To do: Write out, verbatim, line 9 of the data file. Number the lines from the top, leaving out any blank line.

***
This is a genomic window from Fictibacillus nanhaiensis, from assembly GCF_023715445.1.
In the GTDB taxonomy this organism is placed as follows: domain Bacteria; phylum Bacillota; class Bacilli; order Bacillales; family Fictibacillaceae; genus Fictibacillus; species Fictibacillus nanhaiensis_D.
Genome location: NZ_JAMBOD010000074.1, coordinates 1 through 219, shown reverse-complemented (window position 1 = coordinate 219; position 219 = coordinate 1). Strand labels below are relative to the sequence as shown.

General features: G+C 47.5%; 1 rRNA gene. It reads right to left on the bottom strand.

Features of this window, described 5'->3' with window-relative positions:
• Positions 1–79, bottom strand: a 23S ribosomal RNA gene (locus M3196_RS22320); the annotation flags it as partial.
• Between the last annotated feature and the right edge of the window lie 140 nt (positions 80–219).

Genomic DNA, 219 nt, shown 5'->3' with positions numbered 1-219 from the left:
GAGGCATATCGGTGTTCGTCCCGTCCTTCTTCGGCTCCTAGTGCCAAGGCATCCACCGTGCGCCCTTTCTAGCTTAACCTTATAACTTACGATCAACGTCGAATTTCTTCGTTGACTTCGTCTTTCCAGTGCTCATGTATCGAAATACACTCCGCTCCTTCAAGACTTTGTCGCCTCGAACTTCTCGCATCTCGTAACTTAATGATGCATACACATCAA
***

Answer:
GAGGCATATCGGTGTTCGTCCCGTCCTTCTTCGGCTCCTAGTGCCAAGGCATCCACCGTGCGCCCTTTCTAGCTTAACCTTATAACTTACGATCAACGTCGAATTTCTTCGTTGACTTCGTCTTTCCAGTGCTCATGTATCGAAATACACTCCGCTCCTTCAAGACTTTGTCGCCTCGAACTTCTCGCATCTCGTAACTTAATGATGCATACACATCAA